After 23 novels, Sue Grafton’s “Alphabet” series, featuring scrappy California private investigator Kinsey Millhone, is showing no signs of age. Instead, Grafton’s latest, X—which dispenses with her usual “… is for” title formula for the simple reason that she couldn’t make it work—is one of the most anticipated mysteries of the year. This is thanks not only to Grafton’s skill as a writer, but to her fictional creation Kinsey Millhone, one of those rare characters who feels very much like a friend or neighbor, not a paper creation.
X finds Millhone in 1989, thirty-eight years old, and financially flush. Grafton’s decision to have her heroine age slowly but predictably over the course of the books means the series has been as much a biography of Millhone as a bunch of mysteries; by now loyal readers could conceivably know more about Millhone’s family, friends, habits, and opinions than they do those of their own loved ones. And all that combines to make X an assured, gripping mystery displaying zero signs of exhaustion or lack of ideas. In fact, when the Alphabet Series is assessed and ranked when it closes with Z is for Zero (scheduled for 2019), X will likely sit very close to the top.
The Kinsey way
When we first met Kinsey Millhone, she was 32, and one of the great things about settling in with X is that you can appreciate how the character has evolved yet stayed true to her inception. Millhone remains a self-sufficient, intelligent investigator who has a good life, a life she appreciates and works hard for. She still struggles to do the right thing, and sometimes to know what that is, and she still loves a pickle-and-peanut-butter sandwich. But this is also a Kinsey who is subtly more mature, subtly wiser than the one we met more than 20 books ago. Grafton’s ability to inch her character forward in time without losing control of the setting and personality of her creation is amazing in its skill.
The complex mysteries
That’s right, mysteries plural, because this fantastic novel has Kinsey embroiled in three investigations (two more or less official, and one driven by Millhone’s instincts) that are all intriguing. In one, a wealthy woman hires her to find the son she gave up for adoption decades before—only for Kinsey to realize everything the woman told her is a lie. In the second, she’s asked by a former colleague’s widow to look through some old files and stumbles upon some strange threads from a dead case that might be leading her toward one of the most frightening and dangerous men she’s ever had to deal with. Finally, an elderly couple who move into her apartment complex just feel…off to Kinsey, and she can’t help but apply her almost automatic investigative skills to them.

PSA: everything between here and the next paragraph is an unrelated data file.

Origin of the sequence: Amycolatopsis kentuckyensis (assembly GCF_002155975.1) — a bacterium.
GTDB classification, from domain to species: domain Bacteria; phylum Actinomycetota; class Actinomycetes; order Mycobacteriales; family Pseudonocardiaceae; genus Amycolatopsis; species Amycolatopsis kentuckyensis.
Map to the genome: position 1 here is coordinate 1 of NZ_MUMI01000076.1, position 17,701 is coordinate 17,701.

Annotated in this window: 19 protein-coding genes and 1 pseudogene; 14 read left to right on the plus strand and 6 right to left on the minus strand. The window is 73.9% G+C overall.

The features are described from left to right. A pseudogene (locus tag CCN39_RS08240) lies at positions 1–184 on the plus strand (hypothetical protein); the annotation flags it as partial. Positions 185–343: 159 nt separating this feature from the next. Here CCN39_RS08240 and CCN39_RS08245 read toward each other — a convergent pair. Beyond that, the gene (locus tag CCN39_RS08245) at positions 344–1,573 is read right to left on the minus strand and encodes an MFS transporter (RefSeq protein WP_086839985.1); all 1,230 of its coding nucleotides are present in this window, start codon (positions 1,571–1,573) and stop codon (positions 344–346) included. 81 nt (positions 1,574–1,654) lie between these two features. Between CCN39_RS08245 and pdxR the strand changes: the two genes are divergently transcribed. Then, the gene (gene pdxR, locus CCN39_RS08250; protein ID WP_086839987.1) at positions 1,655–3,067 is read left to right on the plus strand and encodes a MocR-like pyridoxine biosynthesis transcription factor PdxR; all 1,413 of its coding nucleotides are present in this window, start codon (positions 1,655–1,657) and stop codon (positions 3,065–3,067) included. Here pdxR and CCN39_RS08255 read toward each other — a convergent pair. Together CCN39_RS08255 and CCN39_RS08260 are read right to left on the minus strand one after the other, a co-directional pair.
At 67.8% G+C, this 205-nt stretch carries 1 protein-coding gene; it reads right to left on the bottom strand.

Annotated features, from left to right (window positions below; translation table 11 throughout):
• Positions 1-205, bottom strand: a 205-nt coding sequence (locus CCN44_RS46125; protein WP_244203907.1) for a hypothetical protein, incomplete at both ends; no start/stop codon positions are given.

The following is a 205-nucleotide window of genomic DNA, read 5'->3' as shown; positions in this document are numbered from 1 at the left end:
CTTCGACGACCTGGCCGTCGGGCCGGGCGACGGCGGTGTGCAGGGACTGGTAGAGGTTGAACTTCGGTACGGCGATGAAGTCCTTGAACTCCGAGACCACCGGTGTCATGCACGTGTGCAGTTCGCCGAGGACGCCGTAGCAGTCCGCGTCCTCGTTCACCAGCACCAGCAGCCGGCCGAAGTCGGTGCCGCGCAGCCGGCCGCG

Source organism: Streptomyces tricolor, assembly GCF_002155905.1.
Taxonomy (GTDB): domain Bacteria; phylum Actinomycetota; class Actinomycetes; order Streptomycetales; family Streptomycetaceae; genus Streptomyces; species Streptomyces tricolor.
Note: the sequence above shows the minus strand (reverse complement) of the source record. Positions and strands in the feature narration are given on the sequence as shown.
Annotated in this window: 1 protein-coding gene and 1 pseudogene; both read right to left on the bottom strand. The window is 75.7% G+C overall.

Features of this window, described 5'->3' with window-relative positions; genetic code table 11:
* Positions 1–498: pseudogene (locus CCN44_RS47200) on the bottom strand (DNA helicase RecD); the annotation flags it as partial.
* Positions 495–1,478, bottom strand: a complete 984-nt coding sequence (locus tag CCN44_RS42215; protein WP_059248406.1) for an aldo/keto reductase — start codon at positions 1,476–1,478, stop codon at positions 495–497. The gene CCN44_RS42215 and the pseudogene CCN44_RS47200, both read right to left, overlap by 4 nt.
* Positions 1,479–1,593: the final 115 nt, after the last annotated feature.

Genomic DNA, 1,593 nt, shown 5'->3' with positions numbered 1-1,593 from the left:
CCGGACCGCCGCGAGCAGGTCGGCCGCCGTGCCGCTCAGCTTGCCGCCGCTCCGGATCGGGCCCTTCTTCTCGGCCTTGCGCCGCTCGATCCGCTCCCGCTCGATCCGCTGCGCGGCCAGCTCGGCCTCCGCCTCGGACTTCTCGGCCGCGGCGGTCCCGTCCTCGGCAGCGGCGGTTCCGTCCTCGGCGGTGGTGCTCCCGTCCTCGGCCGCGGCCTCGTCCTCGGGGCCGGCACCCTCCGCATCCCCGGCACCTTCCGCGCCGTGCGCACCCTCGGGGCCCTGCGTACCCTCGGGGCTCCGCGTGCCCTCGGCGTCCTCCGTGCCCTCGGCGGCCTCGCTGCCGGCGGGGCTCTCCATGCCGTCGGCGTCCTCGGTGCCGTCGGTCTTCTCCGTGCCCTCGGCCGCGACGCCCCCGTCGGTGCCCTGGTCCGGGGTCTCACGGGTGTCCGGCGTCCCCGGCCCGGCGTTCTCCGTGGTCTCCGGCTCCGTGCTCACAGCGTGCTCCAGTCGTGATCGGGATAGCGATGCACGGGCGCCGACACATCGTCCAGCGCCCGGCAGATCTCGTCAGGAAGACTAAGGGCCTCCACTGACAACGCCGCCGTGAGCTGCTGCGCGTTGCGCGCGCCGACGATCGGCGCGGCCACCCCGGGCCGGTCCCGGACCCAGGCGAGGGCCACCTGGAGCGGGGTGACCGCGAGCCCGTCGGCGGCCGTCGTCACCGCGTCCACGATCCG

The assured setting
One of the benefits of Grafton’s commitment to her time period is the way Millhone’s universe gets deeper with every new book. By this point, appearances by Rosie, Henry, and others are special treats for long-time readers. For newcomers, Grafton’s skill is such that it still works, because these characters have a lived-in, been-there feel that’s earned; Kinsey’s easy patter and patterns feel like relationships and behaviors she’s lived with for years, not necessarily because you’ve been reading about them for decades, but because Grafton writes them with an assurance and ease many younger writers strive for.
A real sense of dread
Grafton’s an old pro, and she knows how to build tension. As Millhone investigates a list of women’s names and addresses written in code by a former investigator for her mentors Ben Bird and Morley Shine, the man connected in different ways to each woman on the list slowly resolves into a sociopath—and possibly a serial killer. He invades Millhone’s office and her friend’s home and does creepy things like leaving everything just slightly out of place, simply to let them know he’s been there. Kinsey’s eventual one-on-one encounter with him is fraught with expertly written tension and real menace in a way only an old pro like Grafton can manage.
The neverending story
One of the best parts of living in Kinsey Millhone’s world for a while with each book is the sense of ongoing adventure. As X ends with a trio of imaginative and unexpected resolutions to its key mysteries, there are some loose threads as always, which Grafton uses to fine effect, implying that this is not some piece of standalone fiction, but rather a glimpse into a lifetime that had been 32 years in the making prior to A is for Alibi, and will likely go on for decades after the conclusion of Z is for Zero. Few writers can manage that without it being blatant sequel fodder, but Grafton has molded Kinsey Millhone into a vibrant, real person over the years, and X ends with a wonderful epilogue that satisfies and intrigues in equal measure.